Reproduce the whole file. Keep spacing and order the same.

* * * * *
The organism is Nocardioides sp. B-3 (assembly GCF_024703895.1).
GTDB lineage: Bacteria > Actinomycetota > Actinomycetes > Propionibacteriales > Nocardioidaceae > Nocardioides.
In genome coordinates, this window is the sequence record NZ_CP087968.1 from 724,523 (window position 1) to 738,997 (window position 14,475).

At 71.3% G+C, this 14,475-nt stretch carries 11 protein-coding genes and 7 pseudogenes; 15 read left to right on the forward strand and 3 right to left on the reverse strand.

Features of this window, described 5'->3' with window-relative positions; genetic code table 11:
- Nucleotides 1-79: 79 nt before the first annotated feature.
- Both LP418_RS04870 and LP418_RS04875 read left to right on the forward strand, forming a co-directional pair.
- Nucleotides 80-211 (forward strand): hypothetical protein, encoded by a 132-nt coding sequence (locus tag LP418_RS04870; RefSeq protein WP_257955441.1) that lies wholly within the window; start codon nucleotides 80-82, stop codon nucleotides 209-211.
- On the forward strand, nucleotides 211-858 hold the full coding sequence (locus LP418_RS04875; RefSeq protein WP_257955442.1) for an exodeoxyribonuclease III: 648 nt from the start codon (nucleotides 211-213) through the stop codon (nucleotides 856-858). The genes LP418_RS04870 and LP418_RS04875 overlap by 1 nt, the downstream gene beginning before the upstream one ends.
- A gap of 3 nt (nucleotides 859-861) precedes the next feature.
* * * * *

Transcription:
The organism is Nocardioides sp. B-3 (assembly GCF_024703895.1).
GTDB lineage: Bacteria > Actinomycetota > Actinomycetes > Propionibacteriales > Nocardioidaceae > Nocardioides.
In genome coordinates, this window is the sequence record NZ_CP087968.1 from 724,523 (window position 1) to 738,997 (window position 14,475).

At 71.3% G+C, this 14,475-nt stretch carries 11 protein-coding genes and 7 pseudogenes; 15 read left to right on the forward strand and 3 right to left on the reverse strand.

Features of this window, described 5'->3' with window-relative positions; genetic code table 11:
- Nucleotides 1-79: 79 nt before the first annotated feature.
- Both LP418_RS04870 and LP418_RS04875 read left to right on the forward strand, forming a co-directional pair.
- Nucleotides 80-211 (forward strand): hypothetical protein, encoded by a 132-nt coding sequence (locus tag LP418_RS04870; RefSeq protein WP_257955441.1) that lies wholly within the window; start codon nucleotides 80-82, stop codon nucleotides 209-211.
- On the forward strand, nucleotides 211-858 hold the full coding sequence (locus LP418_RS04875; RefSeq protein WP_257955442.1) for an exodeoxyribonuclease III: 648 nt from the start codon (nucleotides 211-213) through the stop codon (nucleotides 856-858). The genes LP418_RS04870 and LP418_RS04875 overlap by 1 nt, the downstream gene beginning before the upstream one ends.
- A gap of 3 nt (nucleotides 859-861) precedes the next feature.